One that that is almost guaranteed to confuse students is the distinction between the European Union (EU) and the Council of Europe (CoE) (from which the ECHR came). For many students, these bodies, and therefore all human rights legislation, is one and the same. This is simply not true.
The Council of Europe was set up post WWII to promote human rights and democracy across Europe. They wrote the European Convention on Human Rights, which set up the European Court on Human Rights. The Convention was the basis for the UK’s Human Rights Act of 1998.
The European Union is a political and economic union to which the UK have pooled sovereignty over certain agreed issues. They have the European Court of Justice.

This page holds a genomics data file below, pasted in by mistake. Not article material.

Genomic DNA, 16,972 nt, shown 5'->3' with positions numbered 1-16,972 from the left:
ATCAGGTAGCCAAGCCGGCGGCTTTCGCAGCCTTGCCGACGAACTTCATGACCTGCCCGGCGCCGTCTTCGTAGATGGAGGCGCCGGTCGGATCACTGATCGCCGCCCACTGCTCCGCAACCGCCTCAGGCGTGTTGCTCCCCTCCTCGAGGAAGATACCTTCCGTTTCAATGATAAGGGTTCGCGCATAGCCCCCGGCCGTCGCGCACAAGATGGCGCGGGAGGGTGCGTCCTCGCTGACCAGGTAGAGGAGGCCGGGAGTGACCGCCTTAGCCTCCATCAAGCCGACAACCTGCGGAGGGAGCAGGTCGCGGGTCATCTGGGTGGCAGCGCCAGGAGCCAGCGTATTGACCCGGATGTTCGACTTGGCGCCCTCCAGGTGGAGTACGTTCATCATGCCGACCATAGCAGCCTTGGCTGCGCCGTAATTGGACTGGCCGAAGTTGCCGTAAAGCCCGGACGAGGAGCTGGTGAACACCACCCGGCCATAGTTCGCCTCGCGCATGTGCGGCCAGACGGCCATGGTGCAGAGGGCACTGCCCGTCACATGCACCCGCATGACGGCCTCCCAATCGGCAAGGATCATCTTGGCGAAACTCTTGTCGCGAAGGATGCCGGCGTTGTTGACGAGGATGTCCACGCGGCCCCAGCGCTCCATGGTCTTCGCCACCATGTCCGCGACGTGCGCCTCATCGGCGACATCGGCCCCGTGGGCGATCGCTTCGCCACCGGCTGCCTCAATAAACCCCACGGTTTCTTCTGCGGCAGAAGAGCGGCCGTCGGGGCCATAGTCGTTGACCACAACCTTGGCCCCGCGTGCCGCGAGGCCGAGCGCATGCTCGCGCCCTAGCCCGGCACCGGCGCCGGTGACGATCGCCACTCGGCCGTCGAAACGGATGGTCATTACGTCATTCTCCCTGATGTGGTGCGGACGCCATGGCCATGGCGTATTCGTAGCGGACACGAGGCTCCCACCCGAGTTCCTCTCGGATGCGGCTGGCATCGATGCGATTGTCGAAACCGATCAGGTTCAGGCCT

Both, in their time, have had a key impact on the UK (while, of course, Parliament remains sovereign…legally at least). In the recent ruling on Google, the European Court of Justice (EU) ruled that people should have the right to be forgotten on the internet. A useful example of protection of rights from beyond the UK.
(By comparison, it was the European Court of Human Rights (CoE) that made the ruling on prisoners being allowed to vote…which the UK have not yet implemented and have few plans to).
A final note – if you get a question on how the UK judges have protected human rights, please remember that neither the ECHR or the ECJ are UK institutions!! They are therefore irrelevant to this question!